In order to maximize results as well as minimize your costs (if you are not being billed on a percentage basis), it is noteworthy that a lawyer, like an agent, may submit a script to a potential buyer or producer. In fact, my clients often donít have agents, and the way they get around the catch-22 of "no unsolicited submissions" is for me to submit on their behalf. I encourage my clients to give me a list of "who and where" their script should be submitted, because after all, it is indeed the writer who should know best which company would respond to that project. I am seldom asked to submit the next Hand That Rocks the Cradle to Merchant-Ivory Productions.
If you donít have an agent, your attorney should be able to make an introduction. It may not pan out for the project you are currently pursuing, but it is a start. If you are lucky enough to snag an agent for your project, the agent and attorney should be able to work well together. Even though you will now be giving up even more of your hard-earned money, it is beneficial to your career to engage both as a team. Of course, the depth and breadth of submissions should be a team decision, since it will be costing you every step of the way.
If you are lucky enough to get to the contract stage, your attorney can continue to make the process most productive for you. I always ask my clients to read their own contracts first and consult me with their "wish list" of issues, as well as the items that really bother them. An interactive client is a client who will ultimately be happier in the long run when the contract provisions start taking place. Most creative people donít want to be bothered with the minutiae of legalese, and quite frankly, I canít blame them. However, if something doesnít make sense to you, ask your lawyer to explain it in plain English. If you donít understand, ask again. It's your money being spent, so you are entitled to a clear answer. If you donít get one, insist on one or get a new attorney.
Try to send all of your comments and issues to your attorney via fax or e-mail. They will be addressed more thoroughly than a phone call, and it will be less expensive than occupying an attorneyís time on the phone. You can expect several months from the time a contract is first sent out until it is actually signed by all parties. This fact seems to shock first-timers. There are usually several drafts that go back and forth, and it is important for the client to patiently allow this course to unfold on its own. Occasionally I have a client who is so desperate for the money that he or she is willing to sign anything. Those are the ones who come back to me later with great regrets.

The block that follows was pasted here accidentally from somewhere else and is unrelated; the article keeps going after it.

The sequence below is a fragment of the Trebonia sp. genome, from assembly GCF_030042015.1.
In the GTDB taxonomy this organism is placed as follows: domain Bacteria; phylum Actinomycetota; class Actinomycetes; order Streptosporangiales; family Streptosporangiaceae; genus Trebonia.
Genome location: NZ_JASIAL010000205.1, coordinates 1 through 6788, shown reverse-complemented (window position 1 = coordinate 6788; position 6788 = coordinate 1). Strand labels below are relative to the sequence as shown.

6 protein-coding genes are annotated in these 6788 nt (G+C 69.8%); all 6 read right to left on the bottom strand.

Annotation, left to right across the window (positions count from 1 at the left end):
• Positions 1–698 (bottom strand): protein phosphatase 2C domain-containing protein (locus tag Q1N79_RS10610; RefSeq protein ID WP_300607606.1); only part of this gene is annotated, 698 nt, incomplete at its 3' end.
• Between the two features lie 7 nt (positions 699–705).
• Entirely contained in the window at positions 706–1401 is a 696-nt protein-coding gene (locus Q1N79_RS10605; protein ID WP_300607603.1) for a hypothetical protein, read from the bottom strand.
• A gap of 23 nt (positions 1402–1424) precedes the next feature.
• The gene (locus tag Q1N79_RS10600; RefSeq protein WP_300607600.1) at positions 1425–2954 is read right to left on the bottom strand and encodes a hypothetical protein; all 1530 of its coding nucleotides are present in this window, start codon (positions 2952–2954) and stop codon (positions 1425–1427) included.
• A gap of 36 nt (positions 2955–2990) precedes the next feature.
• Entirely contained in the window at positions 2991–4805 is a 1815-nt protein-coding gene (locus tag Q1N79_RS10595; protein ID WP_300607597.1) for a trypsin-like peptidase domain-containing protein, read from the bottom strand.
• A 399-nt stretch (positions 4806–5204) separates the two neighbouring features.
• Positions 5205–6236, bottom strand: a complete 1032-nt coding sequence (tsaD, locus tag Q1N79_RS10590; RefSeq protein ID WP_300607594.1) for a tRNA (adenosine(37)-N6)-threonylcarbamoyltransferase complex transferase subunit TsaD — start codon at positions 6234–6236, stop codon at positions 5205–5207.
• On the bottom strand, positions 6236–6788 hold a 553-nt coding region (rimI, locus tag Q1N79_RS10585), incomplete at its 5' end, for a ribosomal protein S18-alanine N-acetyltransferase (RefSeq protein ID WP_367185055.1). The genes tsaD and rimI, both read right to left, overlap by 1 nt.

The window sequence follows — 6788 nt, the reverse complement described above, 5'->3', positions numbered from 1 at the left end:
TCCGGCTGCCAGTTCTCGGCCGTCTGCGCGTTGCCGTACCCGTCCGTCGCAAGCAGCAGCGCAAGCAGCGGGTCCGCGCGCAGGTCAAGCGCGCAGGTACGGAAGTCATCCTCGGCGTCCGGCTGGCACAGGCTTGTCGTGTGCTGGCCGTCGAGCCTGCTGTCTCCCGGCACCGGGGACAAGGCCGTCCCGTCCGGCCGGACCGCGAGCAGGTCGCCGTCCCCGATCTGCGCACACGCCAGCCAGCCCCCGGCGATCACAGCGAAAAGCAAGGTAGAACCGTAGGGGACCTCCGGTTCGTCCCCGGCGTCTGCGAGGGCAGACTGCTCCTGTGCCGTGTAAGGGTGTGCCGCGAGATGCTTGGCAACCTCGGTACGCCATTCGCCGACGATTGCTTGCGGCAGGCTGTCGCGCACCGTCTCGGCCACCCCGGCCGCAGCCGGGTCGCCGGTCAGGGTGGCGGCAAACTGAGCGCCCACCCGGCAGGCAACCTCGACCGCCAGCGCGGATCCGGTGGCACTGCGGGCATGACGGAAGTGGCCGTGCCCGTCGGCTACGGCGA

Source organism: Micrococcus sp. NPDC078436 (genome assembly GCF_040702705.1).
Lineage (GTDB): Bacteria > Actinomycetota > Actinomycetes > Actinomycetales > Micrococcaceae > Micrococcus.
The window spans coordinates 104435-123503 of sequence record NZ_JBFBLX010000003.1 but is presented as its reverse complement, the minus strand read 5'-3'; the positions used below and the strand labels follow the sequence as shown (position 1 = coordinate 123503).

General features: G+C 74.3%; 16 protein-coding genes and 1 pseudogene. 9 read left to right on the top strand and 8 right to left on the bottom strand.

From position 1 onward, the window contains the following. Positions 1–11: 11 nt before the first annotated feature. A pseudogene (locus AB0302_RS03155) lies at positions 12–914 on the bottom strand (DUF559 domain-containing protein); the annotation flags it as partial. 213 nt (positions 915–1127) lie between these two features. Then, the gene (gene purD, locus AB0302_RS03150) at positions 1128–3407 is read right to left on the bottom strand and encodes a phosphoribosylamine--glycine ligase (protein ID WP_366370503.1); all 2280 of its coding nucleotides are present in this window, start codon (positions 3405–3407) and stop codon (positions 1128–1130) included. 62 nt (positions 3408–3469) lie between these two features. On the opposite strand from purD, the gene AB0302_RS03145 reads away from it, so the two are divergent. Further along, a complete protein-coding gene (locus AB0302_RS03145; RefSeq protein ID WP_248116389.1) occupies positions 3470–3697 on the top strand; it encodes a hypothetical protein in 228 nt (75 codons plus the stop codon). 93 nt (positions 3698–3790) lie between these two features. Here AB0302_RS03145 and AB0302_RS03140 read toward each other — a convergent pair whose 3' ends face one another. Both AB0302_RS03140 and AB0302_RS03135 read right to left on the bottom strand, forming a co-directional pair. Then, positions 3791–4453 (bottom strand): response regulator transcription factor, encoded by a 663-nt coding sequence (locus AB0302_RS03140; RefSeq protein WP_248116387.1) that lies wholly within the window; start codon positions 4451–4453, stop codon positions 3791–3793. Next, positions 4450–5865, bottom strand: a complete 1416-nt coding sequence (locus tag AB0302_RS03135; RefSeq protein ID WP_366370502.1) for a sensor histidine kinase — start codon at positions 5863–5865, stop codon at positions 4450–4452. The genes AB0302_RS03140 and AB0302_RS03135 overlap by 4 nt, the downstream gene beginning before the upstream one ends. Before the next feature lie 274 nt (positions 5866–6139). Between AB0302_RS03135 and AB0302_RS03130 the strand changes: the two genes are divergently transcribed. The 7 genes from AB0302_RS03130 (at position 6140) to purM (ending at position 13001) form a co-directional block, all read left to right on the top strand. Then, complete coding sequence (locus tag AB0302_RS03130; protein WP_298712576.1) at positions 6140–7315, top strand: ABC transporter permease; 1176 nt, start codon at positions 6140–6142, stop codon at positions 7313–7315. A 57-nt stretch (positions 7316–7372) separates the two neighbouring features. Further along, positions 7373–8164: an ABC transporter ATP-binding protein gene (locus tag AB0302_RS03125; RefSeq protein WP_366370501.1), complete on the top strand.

The deal points of each negotiation are very different, even though there are certain parameters the industry follows. Of course, the more previous sales you have made, the better the terms you will receive. For instance, even though it is a struggle, I can usually obtain a percentage of the net profits for my clients. However, it is the definition or version of the "net profits", that is fought for. Stronger clients receive stronger versions -- if the attorney has the strength and experience to ask for it.
Also, there are various perks that savvy lawyers will ask for, such as free videocassettes and invitations to world premieres and film festivals. An extremely important deal point to ask for is a "no quote" deal; that is, if you sell another project to another company, you donít want that company to be able to call the first and learn you were paid. As your sales increase, your fee will undoubtedly do so as well, and should not be held hostage to a deal you may have done just to get into the game. Again, if you donít ask, you donít get.
Your attorney is your friend. Jay Leno is first to trash attorneys on network TV. However, I am quite certain that his attorney is the first person he calls when there is a deal or a problem to resolve. Choose your attorney the same way you would a friend. Look for qualities you like. They are ambassadors for your career. If you feel that you are an aggressive person who needs that kind of representation, look for that trait in an attorney. If you are a gentle, reserved person and would like to have a representative who embodies those traits as well, then look for that kind of person. And like friendships, if it doesnít work out, find a new friend who has more in common with you. It might have been "a dark and stormy night" when you started this process, but soon you will be sharing a place in the sun with someone who will protect your interests and serve your every need.